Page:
Overall, I really enjoyed The Chase and I felt that Candice Fox wrote a very entertaining and compelling narrative.  While this book did have its flaws, I had a fantastic time getting through it and readers will find it very hard to put this exciting novel down.  This was an awesome and addictive thriller, and I cannot wait to see what this amazing Australian author comes up with next.

The Bone Maker by Sarah Beth Durst

The Bone Maker Cover

Publisher: HarperAudio (Audiobook – 9 March 2021)

Series: Standalone

Length: 16 hours and 35 minutes

My Rating: 5 out of 5 stars

One of the leading voices in fantasy fiction, the impressive Sarah Beth Durst, returns with another epic standalone fantasy read, The Bone Maker.

Sarah Beth Durst is an amazingly talented author who has been dominating the fantasy market for the last several years.  Initially debuting with several fun young adult and middle grade novels, such as the 2009 release Ice, Durst made the jump to adult novels in 2014 with The Lost, before writing her bestselling Queens of Renthia fantasy series.  I only recently started reading Durst’s work when I checked out her 2020 novel, Race the SandsRace the Sands was a gripping standalone fantasy read that featured a thrilling tale of adventure and redemption set around monster racing in a desert kingdom.  I absolutely loved Race the Sands, and it ended up being one of my top books and audiobooks of last year, and Durst was easily one of the best new-to-me authors I checked out in 2020.  As a result, I have been really keen to see what Durst would write next, and I was excited when I heard about her new book, The Bone MakerThe Bone Maker was one of my most anticipated novels of 2021, and I ended up having a wonderful time reading it.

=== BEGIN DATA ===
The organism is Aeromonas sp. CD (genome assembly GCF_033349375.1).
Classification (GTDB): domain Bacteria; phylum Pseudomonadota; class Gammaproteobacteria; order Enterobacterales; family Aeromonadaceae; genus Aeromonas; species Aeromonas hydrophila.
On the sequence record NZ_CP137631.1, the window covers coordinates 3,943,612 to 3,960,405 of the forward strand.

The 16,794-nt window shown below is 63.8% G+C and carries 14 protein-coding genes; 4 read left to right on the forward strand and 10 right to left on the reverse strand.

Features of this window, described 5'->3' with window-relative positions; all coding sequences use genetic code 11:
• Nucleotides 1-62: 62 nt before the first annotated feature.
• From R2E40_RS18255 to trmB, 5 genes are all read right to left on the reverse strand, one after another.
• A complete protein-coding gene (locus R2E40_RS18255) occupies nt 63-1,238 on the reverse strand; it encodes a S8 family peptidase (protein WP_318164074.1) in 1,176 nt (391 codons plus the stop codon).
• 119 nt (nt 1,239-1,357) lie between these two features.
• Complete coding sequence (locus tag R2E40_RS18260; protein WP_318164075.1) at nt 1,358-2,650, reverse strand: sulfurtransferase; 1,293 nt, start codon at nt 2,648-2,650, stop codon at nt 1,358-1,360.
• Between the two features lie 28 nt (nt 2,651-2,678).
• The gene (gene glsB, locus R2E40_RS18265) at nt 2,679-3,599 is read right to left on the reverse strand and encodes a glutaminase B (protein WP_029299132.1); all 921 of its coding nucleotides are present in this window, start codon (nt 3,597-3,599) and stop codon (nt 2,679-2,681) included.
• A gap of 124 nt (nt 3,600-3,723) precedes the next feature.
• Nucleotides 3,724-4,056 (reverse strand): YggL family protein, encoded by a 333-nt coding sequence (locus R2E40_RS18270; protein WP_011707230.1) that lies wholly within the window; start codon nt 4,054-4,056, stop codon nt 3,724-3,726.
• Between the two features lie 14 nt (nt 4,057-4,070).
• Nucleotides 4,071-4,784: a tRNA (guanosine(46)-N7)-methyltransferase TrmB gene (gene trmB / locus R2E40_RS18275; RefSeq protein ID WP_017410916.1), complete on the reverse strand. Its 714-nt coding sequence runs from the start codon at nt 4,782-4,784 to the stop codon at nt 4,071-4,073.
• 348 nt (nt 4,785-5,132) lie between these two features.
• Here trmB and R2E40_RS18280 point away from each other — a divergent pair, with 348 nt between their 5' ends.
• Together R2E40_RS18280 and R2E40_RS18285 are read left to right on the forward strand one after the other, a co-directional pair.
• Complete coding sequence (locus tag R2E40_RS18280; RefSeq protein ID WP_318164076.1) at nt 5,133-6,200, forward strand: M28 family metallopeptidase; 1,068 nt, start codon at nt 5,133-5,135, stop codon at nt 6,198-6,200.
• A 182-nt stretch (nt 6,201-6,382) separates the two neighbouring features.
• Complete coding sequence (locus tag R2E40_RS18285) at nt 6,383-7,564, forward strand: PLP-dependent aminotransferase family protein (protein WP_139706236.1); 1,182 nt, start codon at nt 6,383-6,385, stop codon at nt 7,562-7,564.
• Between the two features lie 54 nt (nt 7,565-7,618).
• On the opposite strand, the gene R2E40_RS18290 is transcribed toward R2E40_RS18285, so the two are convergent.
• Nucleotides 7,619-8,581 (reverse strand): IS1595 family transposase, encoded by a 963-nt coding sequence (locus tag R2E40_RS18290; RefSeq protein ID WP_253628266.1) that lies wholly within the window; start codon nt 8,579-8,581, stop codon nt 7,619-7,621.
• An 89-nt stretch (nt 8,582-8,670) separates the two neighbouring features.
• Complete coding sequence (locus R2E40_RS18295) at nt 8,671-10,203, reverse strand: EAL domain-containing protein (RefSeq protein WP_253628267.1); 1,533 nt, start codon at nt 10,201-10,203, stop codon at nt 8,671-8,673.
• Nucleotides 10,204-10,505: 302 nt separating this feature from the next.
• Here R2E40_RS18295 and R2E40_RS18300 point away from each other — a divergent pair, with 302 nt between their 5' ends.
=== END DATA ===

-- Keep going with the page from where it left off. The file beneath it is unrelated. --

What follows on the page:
25 years ago, the nation of Vos was threatened by a terrible foe, the rogue bone maker Eklor, whose nightmarish creations of animal bone and mechanical components sought to overwhelm everything.  In the end, Vos was saved by five heroes who led an army to Eklor’s door to destroy him.  However, their victory came at a steep cost, as one of the heroes died a tragic death, and only four walked away from Eklor’s tower.